A lot of young people, especially, have absolutely no idea of the potential consequences of putting their lives out there for everyone to see.

I heard a comment over dinner in Atlanta recently that soon blackmail will be a thing of the past, the speaker said, because we will have divulged everything about ourselves online for the world to see.

Things are moving fast. Take time to think before you post. Be careful!

Submitted by Mary Kuykendall. Mary is a REALTOR in Bangor and the Greater Bangor Association's 2011 REALTOR of the Year

Friday, September 16, 2011

For Safety's Sake #5: September Safety

September is REALTOR Safety Month; bringing with it the distressing news that violence in our profession is on the increase. Fifty-four percent of REALTORS nationwide report having a safety concern within the last 12 months.

This isn’t to say that we all are in danger or even that half of us are in danger, merely that we need to ratchet up our awareness of both environmental and inter-personal safety issues.

Fall is the time to think about putting some hunter orange items in your car. Vests, hats, bandanas. Enough for you, your clients and their pets. Time, also, to check your supply of lock de-icer, flashlights, batteries, and the location of your extra keys. If you’ve recently gotten a new mobile device, phone, etc., make sure you’ve familiarized yourself with it. It doesn’t do much good to be in a tense situation only to find yourself desperately swearing at your phone.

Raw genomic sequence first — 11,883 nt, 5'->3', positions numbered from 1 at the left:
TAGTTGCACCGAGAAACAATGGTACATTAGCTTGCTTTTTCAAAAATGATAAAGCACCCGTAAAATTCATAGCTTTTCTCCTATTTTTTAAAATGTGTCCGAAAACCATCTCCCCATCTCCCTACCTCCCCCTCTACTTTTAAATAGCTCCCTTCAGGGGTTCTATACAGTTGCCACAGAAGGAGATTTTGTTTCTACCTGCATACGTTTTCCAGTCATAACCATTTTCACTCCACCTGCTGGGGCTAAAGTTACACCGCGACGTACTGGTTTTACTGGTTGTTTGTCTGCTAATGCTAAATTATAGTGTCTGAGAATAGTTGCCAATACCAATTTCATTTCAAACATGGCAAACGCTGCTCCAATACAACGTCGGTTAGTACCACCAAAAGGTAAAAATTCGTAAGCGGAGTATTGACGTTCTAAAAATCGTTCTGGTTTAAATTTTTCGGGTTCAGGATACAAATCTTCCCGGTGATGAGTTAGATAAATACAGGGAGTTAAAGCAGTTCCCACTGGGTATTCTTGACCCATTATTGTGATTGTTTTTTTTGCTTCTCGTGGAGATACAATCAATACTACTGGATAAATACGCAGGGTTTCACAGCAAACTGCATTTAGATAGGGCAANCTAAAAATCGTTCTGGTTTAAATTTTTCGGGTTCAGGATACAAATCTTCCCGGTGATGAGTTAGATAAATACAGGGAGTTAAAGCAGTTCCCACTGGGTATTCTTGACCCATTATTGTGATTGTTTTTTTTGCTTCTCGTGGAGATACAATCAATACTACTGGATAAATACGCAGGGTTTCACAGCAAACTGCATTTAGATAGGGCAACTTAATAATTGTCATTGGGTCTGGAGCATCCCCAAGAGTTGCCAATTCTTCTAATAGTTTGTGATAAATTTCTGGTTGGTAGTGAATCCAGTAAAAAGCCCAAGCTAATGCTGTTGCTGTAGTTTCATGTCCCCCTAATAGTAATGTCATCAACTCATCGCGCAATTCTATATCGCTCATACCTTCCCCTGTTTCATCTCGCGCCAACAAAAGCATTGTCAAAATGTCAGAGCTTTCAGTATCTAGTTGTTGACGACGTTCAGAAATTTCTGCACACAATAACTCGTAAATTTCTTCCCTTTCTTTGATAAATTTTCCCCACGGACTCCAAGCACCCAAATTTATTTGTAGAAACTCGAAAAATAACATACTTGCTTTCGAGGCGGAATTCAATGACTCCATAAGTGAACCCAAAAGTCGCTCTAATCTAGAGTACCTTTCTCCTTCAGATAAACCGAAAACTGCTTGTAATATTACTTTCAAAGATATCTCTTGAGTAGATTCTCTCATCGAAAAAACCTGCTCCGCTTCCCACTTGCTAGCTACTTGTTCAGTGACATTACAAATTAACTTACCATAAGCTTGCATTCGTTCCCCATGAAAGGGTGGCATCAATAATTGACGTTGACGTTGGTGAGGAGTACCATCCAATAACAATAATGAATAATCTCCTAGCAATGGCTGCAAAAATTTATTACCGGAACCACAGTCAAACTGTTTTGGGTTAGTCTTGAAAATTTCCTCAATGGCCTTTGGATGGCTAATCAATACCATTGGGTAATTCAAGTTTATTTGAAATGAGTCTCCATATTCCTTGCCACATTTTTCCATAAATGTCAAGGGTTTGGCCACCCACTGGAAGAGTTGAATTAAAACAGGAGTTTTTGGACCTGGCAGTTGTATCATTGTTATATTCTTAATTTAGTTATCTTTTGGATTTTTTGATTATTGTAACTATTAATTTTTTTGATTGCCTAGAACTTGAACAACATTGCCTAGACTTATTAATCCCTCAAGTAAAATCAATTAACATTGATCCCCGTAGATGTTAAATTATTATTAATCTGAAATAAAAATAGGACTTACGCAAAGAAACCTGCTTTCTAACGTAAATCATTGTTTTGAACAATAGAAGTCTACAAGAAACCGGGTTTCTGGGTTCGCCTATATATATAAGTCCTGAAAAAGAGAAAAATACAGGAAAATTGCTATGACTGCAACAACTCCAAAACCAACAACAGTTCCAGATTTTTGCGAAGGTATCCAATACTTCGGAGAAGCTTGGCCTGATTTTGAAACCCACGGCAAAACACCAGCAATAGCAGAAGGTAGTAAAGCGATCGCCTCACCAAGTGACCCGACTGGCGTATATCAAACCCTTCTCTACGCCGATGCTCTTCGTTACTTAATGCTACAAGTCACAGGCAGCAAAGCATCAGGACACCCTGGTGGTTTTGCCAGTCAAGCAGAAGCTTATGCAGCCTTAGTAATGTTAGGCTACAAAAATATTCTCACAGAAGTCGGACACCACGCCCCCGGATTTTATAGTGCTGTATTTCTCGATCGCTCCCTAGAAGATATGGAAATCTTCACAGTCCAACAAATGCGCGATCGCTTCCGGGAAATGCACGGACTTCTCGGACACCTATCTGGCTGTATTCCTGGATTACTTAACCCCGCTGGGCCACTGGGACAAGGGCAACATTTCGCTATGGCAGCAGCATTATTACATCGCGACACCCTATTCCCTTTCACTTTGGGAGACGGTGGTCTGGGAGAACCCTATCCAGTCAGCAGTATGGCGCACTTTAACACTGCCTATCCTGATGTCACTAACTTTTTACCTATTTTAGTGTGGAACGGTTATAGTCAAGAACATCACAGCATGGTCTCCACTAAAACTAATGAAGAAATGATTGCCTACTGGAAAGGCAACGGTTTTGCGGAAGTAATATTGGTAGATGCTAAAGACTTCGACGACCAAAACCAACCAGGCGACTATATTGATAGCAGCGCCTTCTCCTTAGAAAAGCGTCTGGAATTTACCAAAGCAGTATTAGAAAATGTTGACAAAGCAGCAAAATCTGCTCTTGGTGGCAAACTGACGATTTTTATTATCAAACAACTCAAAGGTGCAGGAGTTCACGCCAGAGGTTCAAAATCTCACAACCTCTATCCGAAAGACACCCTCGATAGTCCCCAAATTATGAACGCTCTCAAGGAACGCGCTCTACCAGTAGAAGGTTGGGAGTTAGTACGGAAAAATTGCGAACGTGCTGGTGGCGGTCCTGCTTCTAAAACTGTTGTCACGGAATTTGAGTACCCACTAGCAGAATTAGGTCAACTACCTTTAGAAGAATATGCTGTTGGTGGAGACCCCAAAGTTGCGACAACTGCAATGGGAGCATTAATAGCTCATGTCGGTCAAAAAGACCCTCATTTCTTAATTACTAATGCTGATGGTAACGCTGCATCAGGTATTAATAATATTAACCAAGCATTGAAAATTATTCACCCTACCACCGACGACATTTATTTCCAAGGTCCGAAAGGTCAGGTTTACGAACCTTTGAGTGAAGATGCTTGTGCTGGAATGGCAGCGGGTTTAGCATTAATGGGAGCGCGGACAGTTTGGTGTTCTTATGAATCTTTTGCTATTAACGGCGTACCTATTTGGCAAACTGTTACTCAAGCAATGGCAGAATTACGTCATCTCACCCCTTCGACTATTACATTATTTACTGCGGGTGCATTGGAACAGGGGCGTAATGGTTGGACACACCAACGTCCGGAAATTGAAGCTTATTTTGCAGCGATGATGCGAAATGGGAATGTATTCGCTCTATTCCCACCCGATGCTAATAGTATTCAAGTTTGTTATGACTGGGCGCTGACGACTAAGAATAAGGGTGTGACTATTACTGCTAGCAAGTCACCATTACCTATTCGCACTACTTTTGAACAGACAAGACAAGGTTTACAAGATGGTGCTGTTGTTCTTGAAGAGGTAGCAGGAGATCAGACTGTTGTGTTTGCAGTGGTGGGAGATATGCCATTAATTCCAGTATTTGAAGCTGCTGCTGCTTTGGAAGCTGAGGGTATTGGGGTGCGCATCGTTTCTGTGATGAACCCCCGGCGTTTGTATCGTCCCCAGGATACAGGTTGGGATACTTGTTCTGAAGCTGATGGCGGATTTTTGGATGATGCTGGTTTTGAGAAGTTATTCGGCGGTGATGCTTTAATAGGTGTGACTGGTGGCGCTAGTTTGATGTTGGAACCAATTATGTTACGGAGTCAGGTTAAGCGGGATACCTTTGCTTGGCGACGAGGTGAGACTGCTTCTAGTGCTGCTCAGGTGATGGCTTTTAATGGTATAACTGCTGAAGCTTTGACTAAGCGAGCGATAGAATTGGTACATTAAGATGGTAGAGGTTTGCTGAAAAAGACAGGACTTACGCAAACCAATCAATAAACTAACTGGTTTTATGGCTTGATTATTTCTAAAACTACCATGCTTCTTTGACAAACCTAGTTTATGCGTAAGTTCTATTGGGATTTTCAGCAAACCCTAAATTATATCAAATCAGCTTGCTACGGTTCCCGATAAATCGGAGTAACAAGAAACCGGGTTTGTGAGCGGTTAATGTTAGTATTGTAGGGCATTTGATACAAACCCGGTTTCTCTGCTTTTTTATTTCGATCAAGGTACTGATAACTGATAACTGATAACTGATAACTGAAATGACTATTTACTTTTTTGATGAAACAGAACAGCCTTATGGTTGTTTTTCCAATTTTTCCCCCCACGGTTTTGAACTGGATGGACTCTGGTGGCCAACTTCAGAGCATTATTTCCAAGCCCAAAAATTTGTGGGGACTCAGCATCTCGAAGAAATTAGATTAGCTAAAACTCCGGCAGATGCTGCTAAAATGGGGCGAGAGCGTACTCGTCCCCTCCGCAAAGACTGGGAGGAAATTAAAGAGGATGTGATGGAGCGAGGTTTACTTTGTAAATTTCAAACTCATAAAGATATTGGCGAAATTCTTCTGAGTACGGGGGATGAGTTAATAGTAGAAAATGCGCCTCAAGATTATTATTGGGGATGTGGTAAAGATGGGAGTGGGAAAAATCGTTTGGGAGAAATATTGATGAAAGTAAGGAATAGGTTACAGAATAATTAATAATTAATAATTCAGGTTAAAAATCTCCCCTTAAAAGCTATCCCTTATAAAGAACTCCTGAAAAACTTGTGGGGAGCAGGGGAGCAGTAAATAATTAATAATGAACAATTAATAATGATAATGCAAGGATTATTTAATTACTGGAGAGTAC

Those are the essentials.

Here is a miscellany of cautions and advice that I have heard in the last two days. All of these have put REALTORS in peril:

* Do not put your home phone number on your business cards!
* Lock your doors immediately upon getting into your car.
* Never let your gas tank get lower than ¼ full.
* Keep your vehicle well-maintained.
* Be aware of road rage and its implications.
* If you can at all afford one, get a GPS (and, yes, buy the updates) for your vehicle.
* Allow your eyes to adjust when going from a blindingly bright snow-covered landscape into a house.